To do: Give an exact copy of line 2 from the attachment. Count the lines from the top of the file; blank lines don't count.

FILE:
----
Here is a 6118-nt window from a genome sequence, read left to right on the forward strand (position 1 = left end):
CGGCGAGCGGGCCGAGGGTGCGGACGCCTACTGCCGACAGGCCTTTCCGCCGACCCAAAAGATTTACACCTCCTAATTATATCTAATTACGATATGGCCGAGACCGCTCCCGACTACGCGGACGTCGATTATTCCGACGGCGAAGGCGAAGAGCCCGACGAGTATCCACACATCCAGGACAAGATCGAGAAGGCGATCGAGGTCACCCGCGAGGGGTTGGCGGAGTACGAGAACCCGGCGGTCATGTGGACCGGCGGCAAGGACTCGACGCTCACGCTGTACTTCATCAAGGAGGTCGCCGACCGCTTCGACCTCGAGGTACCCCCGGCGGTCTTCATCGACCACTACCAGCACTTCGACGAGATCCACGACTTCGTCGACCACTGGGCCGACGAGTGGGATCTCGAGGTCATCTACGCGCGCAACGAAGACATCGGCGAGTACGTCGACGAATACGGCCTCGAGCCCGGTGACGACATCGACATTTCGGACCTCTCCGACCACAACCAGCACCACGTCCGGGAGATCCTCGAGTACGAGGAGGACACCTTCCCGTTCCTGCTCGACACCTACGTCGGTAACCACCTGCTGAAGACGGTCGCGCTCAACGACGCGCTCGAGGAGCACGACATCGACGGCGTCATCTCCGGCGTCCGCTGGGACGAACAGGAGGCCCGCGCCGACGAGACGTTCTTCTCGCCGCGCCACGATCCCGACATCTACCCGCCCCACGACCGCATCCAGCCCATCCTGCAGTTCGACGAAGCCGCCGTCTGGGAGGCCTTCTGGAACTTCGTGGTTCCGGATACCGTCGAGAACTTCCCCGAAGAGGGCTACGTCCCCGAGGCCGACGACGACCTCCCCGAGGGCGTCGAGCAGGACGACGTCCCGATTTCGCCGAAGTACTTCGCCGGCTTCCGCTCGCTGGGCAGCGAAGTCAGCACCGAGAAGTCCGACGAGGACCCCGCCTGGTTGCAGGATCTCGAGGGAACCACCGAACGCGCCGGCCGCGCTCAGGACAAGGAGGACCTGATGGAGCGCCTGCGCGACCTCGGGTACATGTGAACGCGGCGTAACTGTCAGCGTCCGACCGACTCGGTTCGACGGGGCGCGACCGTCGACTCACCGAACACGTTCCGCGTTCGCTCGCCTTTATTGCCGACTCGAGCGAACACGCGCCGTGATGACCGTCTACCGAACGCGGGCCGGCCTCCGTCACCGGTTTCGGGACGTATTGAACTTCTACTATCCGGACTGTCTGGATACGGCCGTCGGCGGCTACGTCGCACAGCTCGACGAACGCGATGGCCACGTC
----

CGGCGAGCGGGCCGAGGGTGCGGACGCCTACTGCCGACAGGCCTTTCCGCCGACCCAAAAGATTTACACCTCCTAATTATATCTAATTACGATATGGCCGAGACCGCTCCCGACTACGCGGACGTCGATTATTCCGACGGCGAAGGCGAAGAGCCCGACGAGTATCCACACATCCAGGACAAGATCGAGAAGGCGATCGAGGTCACCCGCGAGGGGTTGGCGGAGTACGAGAACCCGGCGGTCATGTGGACCGGCGGCAAGGACTCGACGCTCACGCTGTACTTCATCAAGGAGGTCGCCGACCGCTTCGACCTCGAGGTACCCCCGGCGGTCTTCATCGACCACTACCAGCACTTCGACGAGATCCACGACTTCGTCGACCACTGGGCCGACGAGTGGGATCTCGAGGTCATCTACGCGCGCAACGAAGACATCGGCGAGTACGTCGACGAATACGGCCTCGAGCCCGGTGACGACATCGACATTTCGGACCTCTCCGACCACAACCAGCACCACGTCCGGGAGATCCTCGAGTACGAGGAGGACACCTTCCCGTTCCTGCTCGACACCTACGTCGGTAACCACCTGCTGAAGACGGTCGCGCTCAACGACGCGCTCGAGGAGCACGACATCGACGGCGTCATCTCCGGCGTCCGCTGGGACGAACAGGAGGCCCGCGCCGACGAGACGTTCTTCTCGCCGCGCCACGATCCCGACATCTACCCGCCCCACGACCGCATCCAGCCCATCCTGCAGTTCGACGAAGCCGCCGTCTGGGAGGCCTTCTGGAACTTCGTGGTTCCGGATACCGTCGAGAACTTCCCCGAAGAGGGCTACGTCCCCGAGGCCGACGACGACCTCCCCGAGGGCGTCGAGCAGGACGACGTCCCGATTTCGCCGAAGTACTTCGCCGGCTTCCGCTCGCTGGGCAGCGAAGTCAGCACCGAGAAGTCCGACGAGGACCCCGCCTGGTTGCAGGATCTCGAGGGAACCACCGAACGCGCCGGCCGCGCTCAGGACAAGGAGGACCTGATGGAGCGCCTGCGCGACCTCGGGTACATGTGAACGCGGCGTAACTGTCAGCGTCCGACCGACTCGGTTCGACGGGGCGCGACCGTCGACTCACCGAACACGTTCCGCGTTCGCTCGCCTTTATTGCCGACTCGAGCGAACACGCGCCGTGATGACCGTCTACCGAACGCGGGCCGGCCTCCGTCACCGGTTTCGGGACGTATTGAACTTCTACTATCCGGACTGTCTGGATACGGCCGTCGGCGGCTACGTCGCACAGCTCGACGAACGCGATGGCCACGTC